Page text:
Butter is one of the most versatile ingredients in the world: its variety of uses range from brightening a morning piece of toast to finishing a beautiful rib-eye steak with decadent flair.
When warm butter is mixed with herbs, spices, and other supplementary ingredients, the result is compound butter: a creative yet foolproof way to add flavor to any dish. Compound butter is a sauce that encourages improvisation, but is so easy that failures are few and far between.
In the spirit of autumn, I'll be demonstrating how to make compound butter with a spiced pumpkin flavor. Regardless of what flavors you choose, however, this simple method is guaranteed to produce a delicious combination every single time.
These are the ingredients I'm using for this demonstration, but I encourage you to experiment with your favorite flavor combinations—both savory and sweet. The sky's the limit with compound butter!
- 2 sticks unsalted butter
- ¾ cup pumpkin puree
- 1 Tbsp. sugar
- ½ Tbsp. ground cinnamon
- ¼ Tbsp. ground ginger
- ¼ Tbsp. ground cloves
- ¼ Tbsp. ground nutmeg
- ¼ Tbsp. salt (unless you use salted butter instead)
No matter what flavor combination you choose to use, the main instructions will always be the same.
- Make sure your butter is close to room temperature before combining it with the other ingredients. (Here's a great tip that will help you warm butter quickly.)
- Combine all of your ingredients into a bowl.
- Using a hand mixer or a stand mixer, whip the ingredients together. Begin at a low speed and gradually increase to medium speed. (If you're mixing by hand, use a whisk and stir until the ingredients start to look homogenous.)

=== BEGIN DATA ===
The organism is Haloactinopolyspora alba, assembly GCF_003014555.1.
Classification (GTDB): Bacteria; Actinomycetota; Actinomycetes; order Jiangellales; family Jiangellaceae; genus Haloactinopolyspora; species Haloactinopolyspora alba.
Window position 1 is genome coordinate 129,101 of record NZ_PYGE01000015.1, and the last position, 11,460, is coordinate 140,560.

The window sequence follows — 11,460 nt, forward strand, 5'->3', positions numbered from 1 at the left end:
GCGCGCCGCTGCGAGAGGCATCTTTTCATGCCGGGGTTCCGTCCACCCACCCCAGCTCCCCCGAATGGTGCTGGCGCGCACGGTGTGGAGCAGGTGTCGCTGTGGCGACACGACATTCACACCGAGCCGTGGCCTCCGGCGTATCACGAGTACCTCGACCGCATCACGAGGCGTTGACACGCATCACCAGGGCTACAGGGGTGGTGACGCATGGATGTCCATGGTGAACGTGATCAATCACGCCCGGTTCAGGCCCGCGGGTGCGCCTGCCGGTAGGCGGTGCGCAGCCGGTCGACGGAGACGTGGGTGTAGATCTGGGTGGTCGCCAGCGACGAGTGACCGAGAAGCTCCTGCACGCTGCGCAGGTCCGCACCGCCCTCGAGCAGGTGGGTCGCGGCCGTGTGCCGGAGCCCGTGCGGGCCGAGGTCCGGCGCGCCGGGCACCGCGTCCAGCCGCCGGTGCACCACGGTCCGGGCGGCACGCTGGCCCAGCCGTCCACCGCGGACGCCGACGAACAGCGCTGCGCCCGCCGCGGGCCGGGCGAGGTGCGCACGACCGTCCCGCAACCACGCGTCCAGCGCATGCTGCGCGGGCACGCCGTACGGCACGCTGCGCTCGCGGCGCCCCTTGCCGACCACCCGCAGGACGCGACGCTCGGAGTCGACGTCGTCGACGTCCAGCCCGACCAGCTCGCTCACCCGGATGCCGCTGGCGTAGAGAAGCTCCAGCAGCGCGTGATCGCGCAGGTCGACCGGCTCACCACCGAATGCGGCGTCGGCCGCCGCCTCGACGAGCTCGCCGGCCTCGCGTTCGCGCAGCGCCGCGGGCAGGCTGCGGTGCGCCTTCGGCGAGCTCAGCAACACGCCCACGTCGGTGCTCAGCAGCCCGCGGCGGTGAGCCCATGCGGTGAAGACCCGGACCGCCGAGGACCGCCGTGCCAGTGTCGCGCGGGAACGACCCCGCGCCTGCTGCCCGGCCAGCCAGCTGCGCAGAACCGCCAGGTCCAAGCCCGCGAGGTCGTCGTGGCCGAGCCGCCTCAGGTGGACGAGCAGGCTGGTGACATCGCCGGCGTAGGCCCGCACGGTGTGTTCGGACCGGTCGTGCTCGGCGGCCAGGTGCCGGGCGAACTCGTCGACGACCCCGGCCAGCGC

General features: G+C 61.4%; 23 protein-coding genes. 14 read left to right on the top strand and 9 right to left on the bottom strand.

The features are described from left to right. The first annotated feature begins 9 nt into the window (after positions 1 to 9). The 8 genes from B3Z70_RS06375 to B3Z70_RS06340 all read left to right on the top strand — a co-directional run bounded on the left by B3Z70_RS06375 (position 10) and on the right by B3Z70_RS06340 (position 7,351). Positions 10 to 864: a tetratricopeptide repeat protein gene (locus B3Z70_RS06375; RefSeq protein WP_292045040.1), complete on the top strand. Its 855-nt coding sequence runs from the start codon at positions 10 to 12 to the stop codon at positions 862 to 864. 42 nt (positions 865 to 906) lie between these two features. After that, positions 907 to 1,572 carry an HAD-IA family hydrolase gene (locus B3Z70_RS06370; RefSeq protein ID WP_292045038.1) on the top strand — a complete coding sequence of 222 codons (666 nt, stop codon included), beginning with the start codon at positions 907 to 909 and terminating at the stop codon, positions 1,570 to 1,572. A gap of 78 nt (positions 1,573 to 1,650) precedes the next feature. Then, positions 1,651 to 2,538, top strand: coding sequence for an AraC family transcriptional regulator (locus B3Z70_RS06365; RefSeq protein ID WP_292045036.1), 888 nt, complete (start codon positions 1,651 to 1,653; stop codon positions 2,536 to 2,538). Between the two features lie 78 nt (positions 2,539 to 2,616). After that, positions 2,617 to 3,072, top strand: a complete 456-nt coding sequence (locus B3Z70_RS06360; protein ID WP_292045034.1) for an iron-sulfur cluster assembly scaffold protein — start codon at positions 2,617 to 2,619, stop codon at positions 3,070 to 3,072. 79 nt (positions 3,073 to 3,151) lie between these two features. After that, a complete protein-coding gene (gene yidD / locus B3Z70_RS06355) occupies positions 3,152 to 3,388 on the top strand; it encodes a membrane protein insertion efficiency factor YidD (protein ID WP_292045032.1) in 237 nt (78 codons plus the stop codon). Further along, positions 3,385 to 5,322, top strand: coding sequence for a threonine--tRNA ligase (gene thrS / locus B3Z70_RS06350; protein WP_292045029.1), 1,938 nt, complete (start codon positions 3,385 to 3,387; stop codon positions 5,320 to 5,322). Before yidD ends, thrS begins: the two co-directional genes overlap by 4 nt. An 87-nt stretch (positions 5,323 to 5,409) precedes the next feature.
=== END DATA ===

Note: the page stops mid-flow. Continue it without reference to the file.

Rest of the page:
- Continue to whip the butter until it's smooth and fluffy.
Transfer your compound butter to a piping bag with the piping tip of your choice and pipe the butter into your serving dish.
Create a log that you can easily cut into slices whenever you need it.
- Place the compound butter onto a sheet of plastic wrap.
- Roll one side of the plastic wrap up and over the butter until the sides of the plastic wrap meet.
- Carefully roll the butter toward the joined edges of the plastic wrap, then twist either end of the butter "log."
- At this point, the butter log can either be refrigerated or frozen for later use. If you choose to freeze the log, be sure to allow time for it to thaw before slicing into it.
Compound butters are as strong as their weakest members when referencing shelf life. A cinnamon sugar vanilla compound butter has the same shelf life as butter because its ingredients do not expire quickly. However, a bacon bleu cheese compound butter will only remain fresh for a few days before the bacon becomes stale in flavor. Freezing butter will last longer, but not indefinitely: its shelf life in the freezer is 9 months.
Not everyone is a fan of pumpkin like I am. Thankfully, there are a plethora of interesting flavor combinations out there that are fun and easy to try.
- Rosemary olive compound butter has a salty, woodsy flavor that works well on both meat and bread.
- Salted caramel compound butter is a salty-sweet, decadent addition to your favorite French toast recipe.
- Tomato garlic compound butter is a simple yet flavorful spread that works in a wide variety of foods, from pasta to seafood and vegetables.
For more great flavor combinations, check out this roundup from Brit + Co. And if you have combinations that you love, or funky flavors that you've tried before at restaurants and enjoy, share them below.
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